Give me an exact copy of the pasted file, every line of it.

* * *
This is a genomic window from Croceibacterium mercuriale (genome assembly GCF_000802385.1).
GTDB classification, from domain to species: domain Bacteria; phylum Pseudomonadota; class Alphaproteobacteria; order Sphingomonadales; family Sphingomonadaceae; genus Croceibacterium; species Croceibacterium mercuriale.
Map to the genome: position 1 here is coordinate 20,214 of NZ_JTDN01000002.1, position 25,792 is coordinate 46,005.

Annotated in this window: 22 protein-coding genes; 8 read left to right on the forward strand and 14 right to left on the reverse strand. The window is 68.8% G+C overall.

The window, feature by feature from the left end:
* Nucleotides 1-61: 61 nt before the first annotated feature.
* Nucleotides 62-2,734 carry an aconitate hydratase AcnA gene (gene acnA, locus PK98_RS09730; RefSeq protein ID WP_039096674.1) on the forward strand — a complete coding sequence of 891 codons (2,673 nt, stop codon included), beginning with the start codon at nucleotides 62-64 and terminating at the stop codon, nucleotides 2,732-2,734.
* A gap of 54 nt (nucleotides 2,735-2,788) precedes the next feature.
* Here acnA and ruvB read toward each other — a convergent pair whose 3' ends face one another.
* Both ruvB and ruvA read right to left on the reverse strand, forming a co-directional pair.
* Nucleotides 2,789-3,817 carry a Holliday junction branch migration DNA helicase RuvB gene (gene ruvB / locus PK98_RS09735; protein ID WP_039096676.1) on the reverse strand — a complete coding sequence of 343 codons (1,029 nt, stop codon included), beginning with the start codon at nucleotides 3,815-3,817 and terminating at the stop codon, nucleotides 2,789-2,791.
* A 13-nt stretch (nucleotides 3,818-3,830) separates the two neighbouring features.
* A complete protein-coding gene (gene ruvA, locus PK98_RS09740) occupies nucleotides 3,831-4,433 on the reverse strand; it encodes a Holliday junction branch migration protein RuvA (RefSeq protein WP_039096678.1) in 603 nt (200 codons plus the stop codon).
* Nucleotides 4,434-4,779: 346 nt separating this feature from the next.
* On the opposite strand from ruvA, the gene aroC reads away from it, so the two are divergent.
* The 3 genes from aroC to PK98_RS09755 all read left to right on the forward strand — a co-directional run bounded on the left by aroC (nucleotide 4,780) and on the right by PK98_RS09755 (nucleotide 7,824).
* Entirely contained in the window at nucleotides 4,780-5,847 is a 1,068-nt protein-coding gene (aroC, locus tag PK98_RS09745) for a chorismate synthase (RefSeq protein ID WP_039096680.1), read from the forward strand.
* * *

This is a genomic window from Croceibacterium mercuriale (genome assembly GCF_000802385.1).
GTDB classification, from domain to species: domain Bacteria; phylum Pseudomonadota; class Alphaproteobacteria; order Sphingomonadales; family Sphingomonadaceae; genus Croceibacterium; species Croceibacterium mercuriale.
Map to the genome: position 1 here is coordinate 20,214 of NZ_JTDN01000002.1, position 25,792 is coordinate 46,005.

Annotated in this window: 22 protein-coding genes; 8 read left to right on the forward strand and 14 right to left on the reverse strand. The window is 68.8% G+C overall.

The window, feature by feature from the left end:
* Nucleotides 1-61: 61 nt before the first annotated feature.
* Nucleotides 62-2,734 carry an aconitate hydratase AcnA gene (gene acnA, locus PK98_RS09730; RefSeq protein ID WP_039096674.1) on the forward strand — a complete coding sequence of 891 codons (2,673 nt, stop codon included), beginning with the start codon at nucleotides 62-64 and terminating at the stop codon, nucleotides 2,732-2,734.
* A gap of 54 nt (nucleotides 2,735-2,788) precedes the next feature.
* Here acnA and ruvB read toward each other — a convergent pair whose 3' ends face one another.
* Both ruvB and ruvA read right to left on the reverse strand, forming a co-directional pair.
* Nucleotides 2,789-3,817 carry a Holliday junction branch migration DNA helicase RuvB gene (gene ruvB / locus PK98_RS09735; protein ID WP_039096676.1) on the reverse strand — a complete coding sequence of 343 codons (1,029 nt, stop codon included), beginning with the start codon at nucleotides 3,815-3,817 and terminating at the stop codon, nucleotides 2,789-2,791.
* A 13-nt stretch (nucleotides 3,818-3,830) separates the two neighbouring features.
* A complete protein-coding gene (gene ruvA, locus PK98_RS09740) occupies nucleotides 3,831-4,433 on the reverse strand; it encodes a Holliday junction branch migration protein RuvA (RefSeq protein WP_039096678.1) in 603 nt (200 codons plus the stop codon).
* Nucleotides 4,434-4,779: 346 nt separating this feature from the next.
* On the opposite strand from ruvA, the gene aroC reads away from it, so the two are divergent.
* The 3 genes from aroC to PK98_RS09755 all read left to right on the forward strand — a co-directional run bounded on the left by aroC (nucleotide 4,780) and on the right by PK98_RS09755 (nucleotide 7,824).
* Entirely contained in the window at nucleotides 4,780-5,847 is a 1,068-nt protein-coding gene (aroC, locus tag PK98_RS09745) for a chorismate synthase (RefSeq protein ID WP_039096680.1), read from the forward strand.